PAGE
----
In this capacity, he was also appointed the lay representative of the Majlis Mesyuarat Agung SIB, Pusat Miri, a voluntary community work he did without any financial contributions from the centre.

Upon retiring in 1987, he resumed his old position as chairman of Bario Cooperative. By then, the cooperative had suffered a severe financial setback. Through his tenure, it became a viable concern once again, so much so it was held by the late Professor Ungku Aziz, the president of Angkasa (National Co-operative Organisation of Malaysia), as one of the most successful cooperatives in Malaysia.

It was also about this time when Henry realised that if they were to draw the government’s attention to their plight, the Kelabits would need a political voice.

His foray into politics started when he assumed the position as chairman of the PBB Cawangan Ulung Palang. Shortly after, he found himself an exco member of the PBB Cawangan Telang Usan, Baram. In this capacity, he rallied populous party membership from across the Kelabit Highlands and saw PBB as the major political voice among the Kelabits.

Henry never relinquished church work, which he started while in Miri. He sought to revive the spirit of ‘gotong royong’ wherever he went. Through his political and church connections, he was instrumental in highlighting the plight of the Orang Ulu community to the government and to companies like Shell and Petronas and was able to apply for various community grants for much needed community projects.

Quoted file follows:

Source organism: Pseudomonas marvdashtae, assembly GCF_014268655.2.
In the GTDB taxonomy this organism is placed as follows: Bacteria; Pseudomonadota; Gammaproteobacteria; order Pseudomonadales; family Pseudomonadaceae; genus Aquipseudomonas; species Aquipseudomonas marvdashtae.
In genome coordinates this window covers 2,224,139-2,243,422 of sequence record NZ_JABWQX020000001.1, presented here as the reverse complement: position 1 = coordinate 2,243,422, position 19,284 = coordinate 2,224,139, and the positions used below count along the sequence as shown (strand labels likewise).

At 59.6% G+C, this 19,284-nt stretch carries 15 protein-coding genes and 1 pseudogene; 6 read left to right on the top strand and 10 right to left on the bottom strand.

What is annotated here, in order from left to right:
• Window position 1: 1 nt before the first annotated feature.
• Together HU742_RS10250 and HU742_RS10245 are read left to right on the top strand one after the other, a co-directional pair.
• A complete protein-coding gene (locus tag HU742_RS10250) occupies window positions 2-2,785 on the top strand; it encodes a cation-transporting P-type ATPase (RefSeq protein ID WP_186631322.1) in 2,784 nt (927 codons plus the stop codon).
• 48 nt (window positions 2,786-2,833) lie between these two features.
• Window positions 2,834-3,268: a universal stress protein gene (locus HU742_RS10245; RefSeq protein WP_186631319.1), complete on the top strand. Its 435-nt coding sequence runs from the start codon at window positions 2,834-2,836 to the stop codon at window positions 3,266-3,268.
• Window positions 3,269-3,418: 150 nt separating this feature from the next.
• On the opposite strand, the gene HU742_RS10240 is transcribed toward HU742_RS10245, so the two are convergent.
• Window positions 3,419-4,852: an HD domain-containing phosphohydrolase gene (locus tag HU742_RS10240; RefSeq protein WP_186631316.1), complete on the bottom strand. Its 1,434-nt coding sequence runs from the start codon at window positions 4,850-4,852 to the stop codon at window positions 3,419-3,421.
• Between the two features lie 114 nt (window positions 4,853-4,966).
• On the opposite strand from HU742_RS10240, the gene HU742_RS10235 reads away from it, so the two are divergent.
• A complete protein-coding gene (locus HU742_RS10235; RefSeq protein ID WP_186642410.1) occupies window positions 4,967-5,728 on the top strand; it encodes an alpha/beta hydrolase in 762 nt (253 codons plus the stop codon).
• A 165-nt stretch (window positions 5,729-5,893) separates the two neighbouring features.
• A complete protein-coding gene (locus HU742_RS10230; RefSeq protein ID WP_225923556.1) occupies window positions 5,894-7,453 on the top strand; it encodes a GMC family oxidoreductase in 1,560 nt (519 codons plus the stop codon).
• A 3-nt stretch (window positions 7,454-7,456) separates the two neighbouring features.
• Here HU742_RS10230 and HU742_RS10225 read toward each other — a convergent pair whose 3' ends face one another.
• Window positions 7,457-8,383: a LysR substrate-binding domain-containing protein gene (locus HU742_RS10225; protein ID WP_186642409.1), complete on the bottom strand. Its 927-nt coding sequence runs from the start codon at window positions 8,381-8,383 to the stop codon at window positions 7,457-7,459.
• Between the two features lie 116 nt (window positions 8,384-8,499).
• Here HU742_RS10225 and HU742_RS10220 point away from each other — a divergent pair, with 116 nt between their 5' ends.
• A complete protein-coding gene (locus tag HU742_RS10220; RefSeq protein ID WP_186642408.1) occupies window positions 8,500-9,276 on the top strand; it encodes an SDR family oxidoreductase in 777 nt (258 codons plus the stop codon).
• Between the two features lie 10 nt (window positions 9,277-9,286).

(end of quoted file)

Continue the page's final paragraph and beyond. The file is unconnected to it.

Of notable mention were his involvements in rallying support from the Kelabit community, including from those of the Kelabit diasporas in the towns, towards the building of the Gereja Umum (Community Church) in Bario. Apart from the initial seed money from a government grant, the funding and resources were provided by the Kelabit community themselves. It was one of the last self-funded community projects of this magnitude in Bario.

In 1993, the Native Court in Bario was looking for a person of standing to act as an Assessor. As a trusted church elder, Henry fitted the bill, and on many occasions, he was called upon by the then Penghulu to preside on various cases as an Assessor in the Native Court proceedings. In recognition of his Native Court knowledge and experience, he was appointed to sit in the committee that drafted the Kelabit Adat in the Kelabit Majlis Adat Istiadat, Sarawak.

Henry’s appointment to Penghulu in 1998 was a complete surprise for him as he did not have any aspiration to hold any public office. However, his experience in community work thus far stood him in good stead to assume the executive role, which he undertook with understated passion. He was a man of action and mostly led by example. Not content to be just a ‘director’, he was always in the thick of community work—from cleaning of ditches to clearing of the community graveyards.

His statesmanship as Penghulu, and in 2006 as Pemanca, was marked by his ability to foster alliances with the JKK and stakeholders in the various kampongs. He was a proponent of transparency and accountability in his administration, and because of his experience as church elder and SIB Utusan Pelayan, his primary focus in resolving community matters was to go through mediation before any cases were brought before the village court.

To quote Sargeant Sukhri, the resident police officer in Bario during Henry’s tenure as Penghulu/Pemanca, “His administration was marked by stability and peace in Bario,” he said.


1977 Sarawak Long Service Medal, Sarawak

2003 Chairman of Bario Cooperative

2004 Tokoh Guru Peringkat Negri Sarawak

2006 Recipient of Ahli Bintang Sarawak (ABS)

2015 Recipient of Johan Bintang Sarawak (JBS)


Source: http://miri.my/2016/03/23/henry-jala-tamalai-a-giant-in-his-own-right/